British government caps higher education

A story in the Economist teaches me something I didn’t know about higher education in England. Tuition at English universities is capped at £3,290 per year, which is well below the cost of the education. The government subsidizes the difference. Consequently, to limit the size of the subsidy, the government imposes a cap on the number of students. No school can grow its class without obtaining permission from the government, which is routinely denied.

The price cap does not apply to foreign students (from outside Britain and the EU), so the number of such students is not capped. Consequently, the number of international students at English schools is soaring. For example, at the London School of Economics, half of the undergraduates and 80% of the graduate students are foreign.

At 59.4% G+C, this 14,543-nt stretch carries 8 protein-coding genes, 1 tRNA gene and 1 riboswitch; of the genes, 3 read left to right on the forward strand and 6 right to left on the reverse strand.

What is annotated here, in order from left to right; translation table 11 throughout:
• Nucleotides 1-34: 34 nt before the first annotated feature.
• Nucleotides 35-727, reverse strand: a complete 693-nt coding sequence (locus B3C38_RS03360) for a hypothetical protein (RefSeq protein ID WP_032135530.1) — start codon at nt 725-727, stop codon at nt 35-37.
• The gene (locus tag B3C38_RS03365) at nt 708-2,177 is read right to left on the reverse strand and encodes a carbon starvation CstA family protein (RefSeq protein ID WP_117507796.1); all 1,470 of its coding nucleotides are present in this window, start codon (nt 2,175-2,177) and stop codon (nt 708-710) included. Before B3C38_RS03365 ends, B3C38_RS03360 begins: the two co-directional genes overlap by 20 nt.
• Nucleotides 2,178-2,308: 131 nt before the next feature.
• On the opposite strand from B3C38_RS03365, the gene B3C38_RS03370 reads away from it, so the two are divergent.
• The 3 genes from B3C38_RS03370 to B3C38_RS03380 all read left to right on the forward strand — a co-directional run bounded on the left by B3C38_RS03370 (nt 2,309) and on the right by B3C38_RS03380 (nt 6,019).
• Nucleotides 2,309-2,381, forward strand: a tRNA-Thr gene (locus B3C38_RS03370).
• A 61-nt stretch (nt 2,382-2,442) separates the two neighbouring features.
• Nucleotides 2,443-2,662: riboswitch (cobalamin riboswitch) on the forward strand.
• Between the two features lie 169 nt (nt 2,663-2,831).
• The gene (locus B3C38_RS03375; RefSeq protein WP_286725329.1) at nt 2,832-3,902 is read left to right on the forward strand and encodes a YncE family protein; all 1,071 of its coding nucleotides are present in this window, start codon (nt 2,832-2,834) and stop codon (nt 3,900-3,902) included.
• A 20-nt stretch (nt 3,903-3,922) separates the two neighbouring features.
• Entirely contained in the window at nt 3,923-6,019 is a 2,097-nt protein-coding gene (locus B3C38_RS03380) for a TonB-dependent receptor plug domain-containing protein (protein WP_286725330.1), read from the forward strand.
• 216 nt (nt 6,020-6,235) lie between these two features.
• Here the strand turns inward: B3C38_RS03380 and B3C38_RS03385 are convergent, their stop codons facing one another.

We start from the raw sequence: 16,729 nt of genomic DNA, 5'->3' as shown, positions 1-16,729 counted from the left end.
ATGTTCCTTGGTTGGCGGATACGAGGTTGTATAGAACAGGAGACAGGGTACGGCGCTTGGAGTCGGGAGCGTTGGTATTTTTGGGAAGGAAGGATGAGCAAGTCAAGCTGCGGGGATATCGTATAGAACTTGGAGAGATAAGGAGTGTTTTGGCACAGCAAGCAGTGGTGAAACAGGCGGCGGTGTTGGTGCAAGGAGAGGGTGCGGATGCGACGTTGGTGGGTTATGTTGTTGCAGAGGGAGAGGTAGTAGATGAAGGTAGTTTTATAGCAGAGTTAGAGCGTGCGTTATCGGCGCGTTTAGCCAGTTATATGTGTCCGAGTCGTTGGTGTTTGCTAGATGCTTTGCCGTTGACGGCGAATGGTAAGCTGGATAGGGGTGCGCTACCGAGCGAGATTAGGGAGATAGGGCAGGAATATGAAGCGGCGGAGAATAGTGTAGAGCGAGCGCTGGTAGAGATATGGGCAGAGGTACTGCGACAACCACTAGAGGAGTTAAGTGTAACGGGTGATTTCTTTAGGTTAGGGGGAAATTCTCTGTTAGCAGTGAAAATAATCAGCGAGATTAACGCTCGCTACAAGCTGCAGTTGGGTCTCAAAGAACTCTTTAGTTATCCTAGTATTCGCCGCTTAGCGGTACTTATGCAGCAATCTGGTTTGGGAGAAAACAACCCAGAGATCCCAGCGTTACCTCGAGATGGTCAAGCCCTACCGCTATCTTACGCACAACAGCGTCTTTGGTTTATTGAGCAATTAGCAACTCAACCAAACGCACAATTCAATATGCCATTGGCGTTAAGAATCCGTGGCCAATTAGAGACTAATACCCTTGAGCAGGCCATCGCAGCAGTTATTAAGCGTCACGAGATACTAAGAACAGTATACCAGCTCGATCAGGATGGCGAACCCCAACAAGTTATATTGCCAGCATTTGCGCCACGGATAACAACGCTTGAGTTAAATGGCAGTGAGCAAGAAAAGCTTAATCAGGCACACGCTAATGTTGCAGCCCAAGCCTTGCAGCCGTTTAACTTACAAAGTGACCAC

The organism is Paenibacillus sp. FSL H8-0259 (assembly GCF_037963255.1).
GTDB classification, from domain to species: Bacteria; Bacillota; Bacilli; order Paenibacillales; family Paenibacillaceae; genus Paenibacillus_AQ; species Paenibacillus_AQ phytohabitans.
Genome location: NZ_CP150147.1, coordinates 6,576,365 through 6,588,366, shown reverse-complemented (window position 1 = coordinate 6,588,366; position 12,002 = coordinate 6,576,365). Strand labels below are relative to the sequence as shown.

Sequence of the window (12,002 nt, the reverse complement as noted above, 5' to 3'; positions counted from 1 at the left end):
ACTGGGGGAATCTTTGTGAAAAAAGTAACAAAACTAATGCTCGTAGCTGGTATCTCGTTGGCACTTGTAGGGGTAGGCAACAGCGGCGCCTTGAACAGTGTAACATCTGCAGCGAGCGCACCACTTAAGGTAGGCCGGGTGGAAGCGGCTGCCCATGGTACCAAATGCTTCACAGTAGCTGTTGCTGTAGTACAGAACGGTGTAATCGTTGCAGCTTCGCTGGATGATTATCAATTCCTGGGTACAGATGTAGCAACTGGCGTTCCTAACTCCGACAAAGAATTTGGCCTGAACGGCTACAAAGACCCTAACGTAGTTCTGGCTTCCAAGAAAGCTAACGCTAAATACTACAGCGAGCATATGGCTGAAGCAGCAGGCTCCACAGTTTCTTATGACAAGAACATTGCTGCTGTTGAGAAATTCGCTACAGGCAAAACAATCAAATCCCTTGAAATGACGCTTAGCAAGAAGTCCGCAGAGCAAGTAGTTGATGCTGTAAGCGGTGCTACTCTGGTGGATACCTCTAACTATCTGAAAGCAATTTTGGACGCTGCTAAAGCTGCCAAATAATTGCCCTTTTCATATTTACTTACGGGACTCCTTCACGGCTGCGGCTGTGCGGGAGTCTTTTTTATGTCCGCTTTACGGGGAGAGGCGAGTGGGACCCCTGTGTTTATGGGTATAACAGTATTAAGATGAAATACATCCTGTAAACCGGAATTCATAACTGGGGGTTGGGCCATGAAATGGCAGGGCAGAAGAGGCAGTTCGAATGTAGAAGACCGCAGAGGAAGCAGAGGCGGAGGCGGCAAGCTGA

This is an appallingly perverse policy. The government is requiring its universities (some of the best in the world) to serve foreign students instead of its own citizens. No doubt the policy was justified as making higher education more affordable when, in fact, it actually makes it unavailable to most prospective students. Fixing the system would presumably result in an outcry from the minority who benefit from the arrangement.

In short, it’s an excellent example of the perversity of progressive policies.

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